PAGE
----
September 30, 2011
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In This Issue:
VOLUME 13, ISSUE 39 — September 30, 2011
Think you know spins? Cessna offers Citation M2 jet Ask ATC: Precipitation intensity Quiz Me: Renters insurance
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AOPA Live >>
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Forget the airspeed indicator, airshow performer Mike Goulian urged attendees at AOPA Aviation Summit Sept. 23; stalls are all about angle of attack. The veteran performer and flight training professional joined 2011 flight instructor of the year Judy Phelps and AOPA Pilot Senior Editor Dave Hirschman to take aim at conventional wisdom in the seminar “Spin Myths.” Pilots should practice stalls and spins, they said, so they understand what conditions lead to spins—and know how to avoid them, especially in the most critical stages of flight. Goulian said he covers up the airspeed indicator in part of training to rid students of the belief that a particular number will keep them from stalls: In airshow routines, he stalls his airplane at about 140 knots to enter a snap roll, he said, nearly three times the aircraft’s power-off stall speed. Read more and watch AOPA Live ® >>
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Thanks to AOPA member Kevin Mossey of Marion, Iowa, pilots can send a direct message to the White House: No user fees. Mossey, a systems engineer and private pilot, created a “take aviation user fees off the table” petition on Sept. 23 through the White House “We the People” website. “I wanted to do something,” Mossey said, adding that he also might send a handwritten letter to the White House. “My thought was more that the White House and members of Congress hear a lot from lobbyists. … It’s all coming from the same source over and over.” Read more >>
How would the proposed $100-per-flight user fee affect a venerable American company that depends on business aviation to conduct business? In an interview with AOPA Editor in Chief Tom Haines, Manitoba Corp. CEO and Chief Pilot Richard Shine summed up the risks and warned that “it’s just the tip of the iceberg.” Watch AOPA Live >>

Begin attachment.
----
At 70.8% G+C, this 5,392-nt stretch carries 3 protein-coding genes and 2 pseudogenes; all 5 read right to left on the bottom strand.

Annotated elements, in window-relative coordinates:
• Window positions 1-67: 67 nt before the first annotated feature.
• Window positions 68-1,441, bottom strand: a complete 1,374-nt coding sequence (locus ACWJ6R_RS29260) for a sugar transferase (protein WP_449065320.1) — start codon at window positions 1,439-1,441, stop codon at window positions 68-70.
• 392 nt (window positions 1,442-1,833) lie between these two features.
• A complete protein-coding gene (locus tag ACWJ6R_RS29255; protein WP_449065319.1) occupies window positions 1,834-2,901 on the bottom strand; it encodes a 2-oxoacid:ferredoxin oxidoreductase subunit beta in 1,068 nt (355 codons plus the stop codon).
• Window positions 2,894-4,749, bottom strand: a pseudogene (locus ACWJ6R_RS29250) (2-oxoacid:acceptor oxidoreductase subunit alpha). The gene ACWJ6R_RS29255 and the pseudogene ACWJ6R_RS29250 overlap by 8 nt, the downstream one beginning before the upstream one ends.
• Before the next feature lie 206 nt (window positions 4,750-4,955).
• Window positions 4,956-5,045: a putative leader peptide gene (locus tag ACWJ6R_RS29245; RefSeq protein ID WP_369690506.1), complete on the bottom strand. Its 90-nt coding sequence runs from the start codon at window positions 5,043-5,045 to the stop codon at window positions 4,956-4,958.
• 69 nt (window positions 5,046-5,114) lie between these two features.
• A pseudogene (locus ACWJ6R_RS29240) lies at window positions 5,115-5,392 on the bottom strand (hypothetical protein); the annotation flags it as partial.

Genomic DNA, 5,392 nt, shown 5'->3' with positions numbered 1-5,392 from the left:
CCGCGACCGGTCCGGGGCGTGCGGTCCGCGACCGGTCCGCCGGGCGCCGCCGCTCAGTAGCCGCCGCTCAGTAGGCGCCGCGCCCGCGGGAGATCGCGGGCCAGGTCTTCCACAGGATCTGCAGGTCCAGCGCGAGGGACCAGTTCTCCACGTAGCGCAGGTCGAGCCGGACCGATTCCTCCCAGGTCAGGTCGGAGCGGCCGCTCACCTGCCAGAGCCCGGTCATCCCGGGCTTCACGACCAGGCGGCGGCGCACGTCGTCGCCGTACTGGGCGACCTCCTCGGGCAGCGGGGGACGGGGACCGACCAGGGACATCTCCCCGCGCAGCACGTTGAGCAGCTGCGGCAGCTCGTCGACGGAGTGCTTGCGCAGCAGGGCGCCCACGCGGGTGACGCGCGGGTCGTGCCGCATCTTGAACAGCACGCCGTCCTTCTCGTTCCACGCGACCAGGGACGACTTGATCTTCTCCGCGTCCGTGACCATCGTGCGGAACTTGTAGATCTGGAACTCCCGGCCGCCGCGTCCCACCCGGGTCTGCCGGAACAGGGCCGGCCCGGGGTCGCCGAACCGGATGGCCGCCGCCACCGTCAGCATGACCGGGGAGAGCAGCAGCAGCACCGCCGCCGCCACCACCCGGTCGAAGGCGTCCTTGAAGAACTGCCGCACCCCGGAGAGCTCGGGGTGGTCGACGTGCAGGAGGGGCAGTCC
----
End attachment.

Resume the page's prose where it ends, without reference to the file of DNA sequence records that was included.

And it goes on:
Cessna Aircraft Co. has announced the $4.195 million Citation M2, a light business jet that fills the gap between the Mustang entry-level jet and the Citation CJ family. It can carry two crewmembers and up to six passengers at a maximum cruise speed of 400 knots true airspeed. It has a Garmin G3000 glass cockpit; synthetic vision is an option. The jet, a Cessna 525, is based on the Citation CJ1+, and will require Mustang pilots to get a new type rating. It is targeted to compete with the Embraer Phenom 100. Read more and watch AOPA Live >>
Actor and pilot John Travolta is starring in a new role as a brand ambassador for Bombardier Aerospace’s Learjet, Challenger, and Global jets. Not in a movie. It’s the latest real-life aviation part for Travolta, who is a well-known jet pilot and owner, and an advocate for general aviation, especially business aircraft. Read more >>
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The National Aeronautic Association (NAA) has announced the 2011 recipients of several prestigious awards. Four Wesley L. McDonald Elder Statesman of Aviation Awards will be conferred, among other awards. The award was established in 1954 to honor outstanding Americans who have made contributions of significant value to aeronautics, reflecting credit upon their country and themselves. Read more >>
Sport Aviation and EAA AirVenture, commonly known as Oshkosh, will be getting makeovers to help move the Experimental Aircraft Association to the next level. Former Flying Editor in Chief Mac McClellan, the new EAA director of publications, and Adam Smith, who previously oversaw the association's publications and is now vice president of AirVenture features and attractions, will be leading the transformations. Smith said that the association is examining the content of its daily airshow and hopes to pull off a space shuttle arrival in 2012. Read more >>
Safety: Big South Fork Airpark is one of the safest Airparks in the Country. Convenience: The 5,500ft runway has 4 approaches, pilot controlled lighting, maintenance and FBO. Fly in 24/7. Value: Homesites starting at 89k. There is no earned income tax and low property tax. No tax on your airplane!